Expert Cybersecurity Guidance for Small to Mid-Size Trucking Fleets

Lee Lackey, a seasoned Product Manager with over 30 years at Noregon, shares vital cybersecurity insights tailored for small to mid-size trucking companies, focusing on practical strategies to enhance fleet security and prevent disruptions.

Expert Cybersecurity Guidance for Small to Mid-Size Trucking Fleets

By Bianca Prieto, Editor of The Inside Lane

Cybersecurity is critical in safeguarding your trucking fleet from attacks that could potentially halt your operations and endanger your business.

Understanding this, we've invited Lee Lackey, a seasoned Product Manager at Noregon with over 30 years in the commercial trucking industry, to share his expert insights.

In this Q&A, Lee provides essential tips and guidance on fortifying your trucking company's cybersecurity measures. Being well-prepared not only protects your fleet but also saves you time, money, and potential disruptions.

Let's get to it.

Inside Lane: Can you share a bit about your role at Noregon and your experience in the field of cybersecurity, especially as it relates to fleet management?

Lee Lackey: I'm Lee Lackey, and I serve as a Product Manager at Noregon. I bring over thirty years of experience in the commercial trucking industry to the table. My career has spanned various roles, including consultant, software engineer, and estimator, giving me a broad perspective on the industry.

In my current role, I'm particularly focused on overseeing Noregon’s product security. This involves monitoring our products to detect any breaches and collaborating on the development of new security measures to protect against hackers. Additionally, I am an active member of the SAE committee for the J1939 standard, where I have contributed to the creation of the latest generation of security documents. This work is vital as it ensures that fleet management systems are not only efficient but also secure from potential cyber threats.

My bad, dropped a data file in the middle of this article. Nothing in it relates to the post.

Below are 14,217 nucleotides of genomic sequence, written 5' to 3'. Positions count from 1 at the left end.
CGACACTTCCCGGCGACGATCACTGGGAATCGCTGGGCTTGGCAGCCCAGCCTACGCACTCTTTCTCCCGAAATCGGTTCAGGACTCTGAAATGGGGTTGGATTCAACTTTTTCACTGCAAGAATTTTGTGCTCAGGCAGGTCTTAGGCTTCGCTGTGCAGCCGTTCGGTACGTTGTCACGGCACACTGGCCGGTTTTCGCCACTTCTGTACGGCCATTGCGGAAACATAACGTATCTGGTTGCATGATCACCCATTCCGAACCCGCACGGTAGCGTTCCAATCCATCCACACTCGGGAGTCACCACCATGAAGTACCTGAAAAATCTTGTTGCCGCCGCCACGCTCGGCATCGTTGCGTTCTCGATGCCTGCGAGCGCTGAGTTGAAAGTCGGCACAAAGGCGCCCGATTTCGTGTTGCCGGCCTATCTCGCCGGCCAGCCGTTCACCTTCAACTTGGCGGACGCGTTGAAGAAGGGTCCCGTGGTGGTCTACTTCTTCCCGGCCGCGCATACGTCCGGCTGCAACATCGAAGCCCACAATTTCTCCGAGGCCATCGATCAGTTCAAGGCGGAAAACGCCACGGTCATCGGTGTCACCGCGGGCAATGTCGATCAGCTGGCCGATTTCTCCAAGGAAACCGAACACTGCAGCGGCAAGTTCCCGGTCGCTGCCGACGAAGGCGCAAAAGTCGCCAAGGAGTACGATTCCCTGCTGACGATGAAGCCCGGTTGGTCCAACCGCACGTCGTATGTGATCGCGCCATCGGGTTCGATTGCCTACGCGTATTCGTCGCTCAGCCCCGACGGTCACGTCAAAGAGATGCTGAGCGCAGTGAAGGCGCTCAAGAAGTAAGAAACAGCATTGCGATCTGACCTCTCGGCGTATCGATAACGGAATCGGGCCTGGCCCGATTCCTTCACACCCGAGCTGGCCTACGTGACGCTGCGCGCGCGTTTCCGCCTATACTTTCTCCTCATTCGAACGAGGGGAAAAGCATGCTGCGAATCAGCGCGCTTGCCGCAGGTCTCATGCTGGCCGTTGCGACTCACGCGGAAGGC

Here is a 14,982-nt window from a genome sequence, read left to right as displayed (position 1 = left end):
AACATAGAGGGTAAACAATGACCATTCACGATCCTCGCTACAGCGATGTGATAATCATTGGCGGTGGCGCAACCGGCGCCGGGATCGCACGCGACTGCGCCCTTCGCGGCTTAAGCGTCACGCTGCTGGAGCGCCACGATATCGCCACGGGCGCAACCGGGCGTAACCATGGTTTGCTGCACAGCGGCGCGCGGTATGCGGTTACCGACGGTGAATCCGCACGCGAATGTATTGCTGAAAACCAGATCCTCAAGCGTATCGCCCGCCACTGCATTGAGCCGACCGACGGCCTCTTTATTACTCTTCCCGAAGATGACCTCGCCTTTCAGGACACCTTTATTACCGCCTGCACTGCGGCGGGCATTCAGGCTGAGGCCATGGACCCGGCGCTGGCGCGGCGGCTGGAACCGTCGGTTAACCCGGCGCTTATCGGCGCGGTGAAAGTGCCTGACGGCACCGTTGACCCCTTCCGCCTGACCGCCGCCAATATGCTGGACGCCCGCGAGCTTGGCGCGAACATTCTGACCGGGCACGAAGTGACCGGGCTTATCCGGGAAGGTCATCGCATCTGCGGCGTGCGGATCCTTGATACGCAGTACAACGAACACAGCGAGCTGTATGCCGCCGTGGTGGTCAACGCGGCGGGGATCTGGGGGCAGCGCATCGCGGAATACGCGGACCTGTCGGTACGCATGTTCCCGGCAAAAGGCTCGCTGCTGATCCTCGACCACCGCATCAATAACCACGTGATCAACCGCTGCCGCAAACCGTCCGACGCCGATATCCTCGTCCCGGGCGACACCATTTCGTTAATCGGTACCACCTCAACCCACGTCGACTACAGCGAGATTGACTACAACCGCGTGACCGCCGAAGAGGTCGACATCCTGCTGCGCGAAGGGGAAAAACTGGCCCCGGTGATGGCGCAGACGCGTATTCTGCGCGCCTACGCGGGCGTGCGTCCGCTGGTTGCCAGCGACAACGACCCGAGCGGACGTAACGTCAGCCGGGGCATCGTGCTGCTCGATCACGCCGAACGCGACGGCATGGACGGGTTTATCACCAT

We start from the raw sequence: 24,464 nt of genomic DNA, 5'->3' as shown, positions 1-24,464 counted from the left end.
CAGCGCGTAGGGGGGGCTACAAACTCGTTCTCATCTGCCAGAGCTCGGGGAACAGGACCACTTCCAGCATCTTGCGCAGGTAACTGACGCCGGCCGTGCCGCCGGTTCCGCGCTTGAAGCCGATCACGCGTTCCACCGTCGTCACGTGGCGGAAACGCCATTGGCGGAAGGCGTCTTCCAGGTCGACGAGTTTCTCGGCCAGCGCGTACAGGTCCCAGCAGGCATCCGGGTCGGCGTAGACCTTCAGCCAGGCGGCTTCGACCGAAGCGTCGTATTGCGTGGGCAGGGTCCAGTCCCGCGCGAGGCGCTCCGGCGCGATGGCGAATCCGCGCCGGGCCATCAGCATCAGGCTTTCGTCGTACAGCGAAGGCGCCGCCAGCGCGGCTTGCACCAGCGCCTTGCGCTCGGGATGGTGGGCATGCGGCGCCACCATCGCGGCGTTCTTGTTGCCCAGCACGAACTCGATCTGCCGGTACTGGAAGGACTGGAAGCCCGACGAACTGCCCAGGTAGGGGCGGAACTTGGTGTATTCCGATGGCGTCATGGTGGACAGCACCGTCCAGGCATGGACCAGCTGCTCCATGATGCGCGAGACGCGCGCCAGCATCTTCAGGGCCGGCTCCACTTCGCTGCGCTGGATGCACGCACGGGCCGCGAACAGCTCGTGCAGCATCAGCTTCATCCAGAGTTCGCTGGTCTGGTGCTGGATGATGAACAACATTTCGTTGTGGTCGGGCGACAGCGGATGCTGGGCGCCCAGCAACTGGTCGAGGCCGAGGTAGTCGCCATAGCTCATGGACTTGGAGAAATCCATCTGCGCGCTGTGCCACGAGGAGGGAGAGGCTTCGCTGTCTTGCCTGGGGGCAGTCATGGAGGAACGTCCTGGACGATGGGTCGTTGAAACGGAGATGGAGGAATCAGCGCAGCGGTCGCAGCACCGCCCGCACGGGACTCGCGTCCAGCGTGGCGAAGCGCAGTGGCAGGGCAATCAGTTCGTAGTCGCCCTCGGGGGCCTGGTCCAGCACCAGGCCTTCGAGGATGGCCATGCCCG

Reacting to Cyber Attacks

IL: Could you outline the steps you advise a small to mid-size fleet company to take immediately upon discovering a cyber attack?

LL: Companies need to have plans in place so they know how to react if an attack does occur. In general, below are a few things that companies can begin doing immediately if they discover a cyberattack: 

  1. Contain it. 
  2. Assess the scope.  
  3. Utilize your instance plan.  
  4. Contact any relevant authorities.  
  5. Preserve the evidence of the attack.  
  6. Implement necessary emergency measures. 
  7. Contact your customers accordingly: Don't wait too long to notify them of the issue. It's a difficult conversation to have, but customers deserve a warning.

Cybersecurity Practices

IL: In your view, what are the most critical cybersecurity practices small to mid-size fleet companies should implement to safeguard their operations?

LL: Here are several best practices:

  • Strong Access Control: Keep your production systems separate from your core network, so only the people that absolutely need to know have access.  Have a system that requires approvals for new security clearance.  Part of your off-boarding process needs to be revoking security privileges as soon as possible after an employee leaves the organization.
  • Patch and Update Systems: Whether it’s your operating system or the various applications on your devices, download and apply patches and updates whenever they become available. These updates typically include security enhancements and present one of the least expensive methods of avoiding zero-day attacks.